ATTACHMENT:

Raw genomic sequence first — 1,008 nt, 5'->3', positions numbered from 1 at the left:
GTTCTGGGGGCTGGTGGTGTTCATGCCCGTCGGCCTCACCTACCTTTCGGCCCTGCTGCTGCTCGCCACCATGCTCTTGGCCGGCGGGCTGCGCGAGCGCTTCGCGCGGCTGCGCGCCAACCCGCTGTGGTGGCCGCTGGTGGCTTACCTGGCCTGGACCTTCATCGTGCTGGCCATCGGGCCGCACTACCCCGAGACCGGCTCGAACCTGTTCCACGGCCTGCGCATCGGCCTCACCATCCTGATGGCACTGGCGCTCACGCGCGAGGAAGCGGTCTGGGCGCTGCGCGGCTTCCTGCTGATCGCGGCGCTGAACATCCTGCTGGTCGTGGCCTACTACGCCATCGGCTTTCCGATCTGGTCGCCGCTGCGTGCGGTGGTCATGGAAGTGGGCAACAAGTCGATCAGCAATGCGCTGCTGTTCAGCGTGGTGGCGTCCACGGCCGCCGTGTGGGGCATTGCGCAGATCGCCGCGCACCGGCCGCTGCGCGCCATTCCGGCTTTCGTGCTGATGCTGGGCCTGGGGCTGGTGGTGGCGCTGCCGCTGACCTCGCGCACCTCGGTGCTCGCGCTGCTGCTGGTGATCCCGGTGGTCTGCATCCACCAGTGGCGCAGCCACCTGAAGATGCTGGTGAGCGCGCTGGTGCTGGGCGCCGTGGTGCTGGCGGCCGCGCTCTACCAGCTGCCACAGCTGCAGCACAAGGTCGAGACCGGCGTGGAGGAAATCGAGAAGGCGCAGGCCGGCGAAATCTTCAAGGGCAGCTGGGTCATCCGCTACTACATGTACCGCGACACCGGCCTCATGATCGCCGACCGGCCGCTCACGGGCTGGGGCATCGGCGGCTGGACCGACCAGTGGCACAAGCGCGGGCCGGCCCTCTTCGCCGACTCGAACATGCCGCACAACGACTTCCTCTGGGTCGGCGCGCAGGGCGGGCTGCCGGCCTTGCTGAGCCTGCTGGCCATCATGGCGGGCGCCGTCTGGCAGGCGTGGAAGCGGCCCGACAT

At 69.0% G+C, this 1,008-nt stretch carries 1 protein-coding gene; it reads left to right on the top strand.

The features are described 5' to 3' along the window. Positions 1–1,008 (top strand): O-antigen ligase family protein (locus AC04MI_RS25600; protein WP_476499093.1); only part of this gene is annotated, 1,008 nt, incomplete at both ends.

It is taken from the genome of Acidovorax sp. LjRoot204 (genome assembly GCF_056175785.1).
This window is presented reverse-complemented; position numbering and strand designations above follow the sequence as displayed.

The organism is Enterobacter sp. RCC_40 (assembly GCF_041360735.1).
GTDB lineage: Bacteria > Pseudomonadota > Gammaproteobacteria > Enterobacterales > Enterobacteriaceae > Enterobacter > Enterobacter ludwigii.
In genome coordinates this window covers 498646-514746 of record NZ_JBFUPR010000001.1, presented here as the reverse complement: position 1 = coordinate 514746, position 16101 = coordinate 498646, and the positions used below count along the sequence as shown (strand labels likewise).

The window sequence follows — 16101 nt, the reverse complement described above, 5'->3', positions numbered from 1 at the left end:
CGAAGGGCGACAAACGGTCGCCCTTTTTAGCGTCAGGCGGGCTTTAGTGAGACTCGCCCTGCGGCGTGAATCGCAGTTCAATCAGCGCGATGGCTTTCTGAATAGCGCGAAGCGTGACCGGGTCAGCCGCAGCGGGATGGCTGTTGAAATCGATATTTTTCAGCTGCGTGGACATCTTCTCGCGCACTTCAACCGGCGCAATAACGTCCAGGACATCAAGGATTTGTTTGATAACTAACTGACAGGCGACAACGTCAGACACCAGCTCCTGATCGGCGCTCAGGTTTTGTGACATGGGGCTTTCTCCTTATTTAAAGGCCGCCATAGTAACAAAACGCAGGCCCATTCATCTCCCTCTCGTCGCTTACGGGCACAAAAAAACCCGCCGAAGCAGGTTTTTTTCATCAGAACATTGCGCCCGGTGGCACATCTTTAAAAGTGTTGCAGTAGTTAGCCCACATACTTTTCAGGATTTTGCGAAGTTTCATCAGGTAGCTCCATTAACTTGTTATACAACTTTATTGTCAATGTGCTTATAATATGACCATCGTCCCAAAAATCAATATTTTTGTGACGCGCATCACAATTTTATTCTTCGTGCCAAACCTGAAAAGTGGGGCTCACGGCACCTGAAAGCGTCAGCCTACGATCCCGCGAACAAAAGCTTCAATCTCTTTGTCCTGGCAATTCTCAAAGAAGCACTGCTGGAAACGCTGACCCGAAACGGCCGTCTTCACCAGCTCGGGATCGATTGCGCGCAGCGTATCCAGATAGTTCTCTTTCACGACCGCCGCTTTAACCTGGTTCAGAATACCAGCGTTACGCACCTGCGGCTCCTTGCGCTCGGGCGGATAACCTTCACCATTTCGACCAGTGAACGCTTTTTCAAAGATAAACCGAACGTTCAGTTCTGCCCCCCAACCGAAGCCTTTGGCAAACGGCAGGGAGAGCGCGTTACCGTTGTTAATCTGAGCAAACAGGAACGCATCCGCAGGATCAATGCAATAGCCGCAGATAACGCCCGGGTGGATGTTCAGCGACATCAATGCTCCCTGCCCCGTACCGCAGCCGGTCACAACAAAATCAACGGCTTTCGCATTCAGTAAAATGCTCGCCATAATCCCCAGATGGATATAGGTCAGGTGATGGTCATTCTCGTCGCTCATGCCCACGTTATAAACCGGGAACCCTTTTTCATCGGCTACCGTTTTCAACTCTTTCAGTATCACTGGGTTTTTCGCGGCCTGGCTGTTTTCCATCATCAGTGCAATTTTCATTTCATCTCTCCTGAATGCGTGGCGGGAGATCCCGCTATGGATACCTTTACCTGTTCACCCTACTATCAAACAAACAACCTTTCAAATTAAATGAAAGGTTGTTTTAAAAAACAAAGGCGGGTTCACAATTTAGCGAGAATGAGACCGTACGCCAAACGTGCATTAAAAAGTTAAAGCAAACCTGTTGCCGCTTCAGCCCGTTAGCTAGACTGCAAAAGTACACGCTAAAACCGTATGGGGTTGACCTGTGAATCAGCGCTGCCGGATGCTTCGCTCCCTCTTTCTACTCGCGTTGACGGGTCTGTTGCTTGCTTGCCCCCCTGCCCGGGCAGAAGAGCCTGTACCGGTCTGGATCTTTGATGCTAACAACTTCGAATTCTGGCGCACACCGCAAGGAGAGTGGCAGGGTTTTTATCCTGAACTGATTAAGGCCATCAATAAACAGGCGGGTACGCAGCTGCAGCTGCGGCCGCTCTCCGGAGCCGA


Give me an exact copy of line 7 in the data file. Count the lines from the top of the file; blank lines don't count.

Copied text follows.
The organism is Enterobacter sp. RCC_40 (assembly GCF_041360735.1).